Time spent illegally in the U.S. can affect your green card application. If you accrued 180 days of unlawful presence or more, then you could be required to stay outside the United States for three to 10 years. Luckily, there is a solution.
What Is the I-601A, Provisional Waiver for Unlawful Presence?
The Provisional Waiver for Unlawful Presence is available to certain immigrant visa applicants who are spouses or parents of U.S. citizens and permanent residents. This waiver is not necessary for individuals immigrating in the United States, or applying for adjustment of status (I-485).
The I-601A Provisional Waiver is for individuals who do not qualify to apply for a green card from within the United States (adjustment of status). These applicants are required to travel abroad to their country of birth, citizenship or origin, to attend an interview at a U.S. embassy or consular office.
The I-601A waiver becomes necessary if you entered the U.S. without inspection or admission, and have accumulated more than 6 months to one year of unlawful presence in the United States. If you leave the United States to go to your interview abroad without an approved provisional waiver in hand, your case will be denied and you may be at risk of having to spend, at best, a few years outside the U.S. while waiting for a waiver to be approved abroad. In the worst case, you may have to spend over 10 years abroad.
The I-601A Provisional Waiver is a waiver that you apply for INSIDE the United States. It allows you to stay in the United States until your unlawful presence is forgiven or waived. The I-601A Provisional waiver waives the unlawful presence bar, allowing immigrants to continue the immigrant visa process without having to spend years apart from their families.
Do I Have to Leave the U.S. if I’m Approved for a Waiver?
While you will be required to leave the country to attend your visa interview at a U.S. consulate or embassy, you only need to be gone for the interview and no longer. Without the waiver, you may be required to wait out an unlawful presence bar. The bar is three years if you depart the United States after having accrued more than 180 days but less than 1 year of unlawful presence during a single stay. The bar is 10 years if you depart the United States after having accrued one year or more of unlawful presence during a single stay.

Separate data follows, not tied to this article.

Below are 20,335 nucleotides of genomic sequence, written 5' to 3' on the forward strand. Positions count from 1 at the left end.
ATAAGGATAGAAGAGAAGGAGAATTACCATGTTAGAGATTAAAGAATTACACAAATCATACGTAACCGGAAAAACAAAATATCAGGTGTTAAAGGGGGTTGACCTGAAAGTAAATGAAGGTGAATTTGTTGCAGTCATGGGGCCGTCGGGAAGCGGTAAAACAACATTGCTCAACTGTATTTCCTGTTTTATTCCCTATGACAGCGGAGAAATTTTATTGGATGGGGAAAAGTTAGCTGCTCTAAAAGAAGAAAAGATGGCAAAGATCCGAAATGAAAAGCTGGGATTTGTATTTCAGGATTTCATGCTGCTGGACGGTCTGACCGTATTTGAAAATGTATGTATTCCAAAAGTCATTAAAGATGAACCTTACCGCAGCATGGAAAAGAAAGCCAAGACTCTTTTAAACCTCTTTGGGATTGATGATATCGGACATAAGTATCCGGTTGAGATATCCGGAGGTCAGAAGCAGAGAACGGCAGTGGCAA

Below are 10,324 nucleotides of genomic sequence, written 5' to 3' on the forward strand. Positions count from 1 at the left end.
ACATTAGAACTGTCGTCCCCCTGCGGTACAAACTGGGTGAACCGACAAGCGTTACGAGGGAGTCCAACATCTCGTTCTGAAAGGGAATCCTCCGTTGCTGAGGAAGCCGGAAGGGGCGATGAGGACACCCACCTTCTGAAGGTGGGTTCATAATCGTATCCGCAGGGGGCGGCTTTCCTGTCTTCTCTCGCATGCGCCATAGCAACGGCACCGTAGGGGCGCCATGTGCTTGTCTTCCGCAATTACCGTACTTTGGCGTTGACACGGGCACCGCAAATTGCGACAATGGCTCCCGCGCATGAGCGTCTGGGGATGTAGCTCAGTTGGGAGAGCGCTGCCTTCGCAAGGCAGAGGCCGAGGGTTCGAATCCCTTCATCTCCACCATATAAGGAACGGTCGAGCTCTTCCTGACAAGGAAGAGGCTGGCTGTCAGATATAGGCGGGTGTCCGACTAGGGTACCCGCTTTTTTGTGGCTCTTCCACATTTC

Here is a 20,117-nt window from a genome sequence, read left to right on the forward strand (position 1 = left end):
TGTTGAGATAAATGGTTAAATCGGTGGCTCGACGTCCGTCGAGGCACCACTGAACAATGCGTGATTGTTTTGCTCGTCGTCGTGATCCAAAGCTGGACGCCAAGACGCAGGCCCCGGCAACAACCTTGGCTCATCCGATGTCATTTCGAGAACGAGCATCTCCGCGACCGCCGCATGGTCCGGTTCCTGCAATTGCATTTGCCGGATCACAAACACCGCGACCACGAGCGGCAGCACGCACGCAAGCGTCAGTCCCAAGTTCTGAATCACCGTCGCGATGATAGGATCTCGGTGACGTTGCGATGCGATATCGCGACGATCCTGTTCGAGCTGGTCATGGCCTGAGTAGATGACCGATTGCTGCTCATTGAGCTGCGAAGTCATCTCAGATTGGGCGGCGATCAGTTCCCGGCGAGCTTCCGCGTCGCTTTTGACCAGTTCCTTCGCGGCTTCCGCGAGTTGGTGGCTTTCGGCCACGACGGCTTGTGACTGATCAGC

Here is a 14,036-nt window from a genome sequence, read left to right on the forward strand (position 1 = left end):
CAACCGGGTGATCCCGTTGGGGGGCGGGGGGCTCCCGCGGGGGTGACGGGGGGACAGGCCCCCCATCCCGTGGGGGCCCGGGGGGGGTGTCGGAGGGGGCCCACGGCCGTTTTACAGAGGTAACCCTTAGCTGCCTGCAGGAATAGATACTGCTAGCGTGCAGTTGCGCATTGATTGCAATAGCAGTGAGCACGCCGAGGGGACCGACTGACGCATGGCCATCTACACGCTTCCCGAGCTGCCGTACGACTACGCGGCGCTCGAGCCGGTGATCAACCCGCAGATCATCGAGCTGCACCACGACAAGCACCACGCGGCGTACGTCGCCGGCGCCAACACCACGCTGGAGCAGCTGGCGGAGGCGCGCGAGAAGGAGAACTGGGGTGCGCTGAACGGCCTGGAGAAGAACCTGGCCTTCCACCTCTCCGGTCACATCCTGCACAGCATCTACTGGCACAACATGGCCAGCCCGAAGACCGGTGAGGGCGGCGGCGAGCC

The Provisional Unlawful Presence Waiver doesn’t change the immigrant visa process. If you were not eligible to apply for a green card through adjustment of status (Form I-485) before the waiver was approved, it won’t change that fact. You will still be required to leave the country to process your immigrant visa at a U.S. embassy or consulate abroad.
Who Is Eligible for a 601A Waiver?
To be eligible for an unlawful presence waiver, you must be an immediate relative of a U.S. citizen and otherwise meet the qualifications to apply for a U.S. green card card (permanent residence). You must also meet the following requirements:
Who Is NOT Eligible for a I-601A Waiver
Not all immediate relatives of U.S. citizens qualify for a Provisional Unlawful Presence Waiver. If you are in removal proceedings, it may be difficult to get approved for a waiver (but it is still possible). You may not qualify if you have a final order of removal, exclusion, or deportation. If you have a final order of removal, exclusion, or deportation, you can only seek a provisional unlawful presence waiver if you applied and were approved for Form I-212, Application for Permission to Reapply for Admission into the United States After Deportation or Removal.
Moreover, you are not eligible for a 601A waiver if you are deemed inadmissible for any other grounds other than that of having accumulated unlawful presence. (Examples: crimes that make you inadmissible; health grounds; fraud, etc.)
How To Apply for a 601A, Provisional Waiver
To apply for a Provisional Unlawful Presence Waiver, you must complete the USCIS Form I-601A, Application for Provisional Unlawful Presence Waiver. You will need to include certain evidence that proves you are eligible. The required evidence depends on your basis for eligibility and your particular circumstances. All applicants must show that they have a U.S. citizen or permanent resident spouse or parent (qualifying relative) who would experience extreme hardship if they are refused admission to the United States.
What Is “Extreme Hardship”?
The U.S. Citizenship and Immigration Services (USCIS) requires that you prove your absence from the United States will cause your U.S. citizen or permanent resident spouse or parent extreme hardship. To do this, you’ll need submit convincing evidence. A lawyer can help you compile this evidence and it’s good idea to get a lawyer’s advice due to the complexity and risk of this application.
Immigration Help: Applying for 601A, Provisional Waiver
If you have any questions about the Provisional Unlawful Presence Waiver or think you might be eligible, I'd be happy to help. I’m a dedicated and passionate immigration attorney, fluent in English and Spanish, located in the Los Angeles area. Call (310) 803-3040 or visit https://abaudlegal.com/appointment/ to schedule an appointment.
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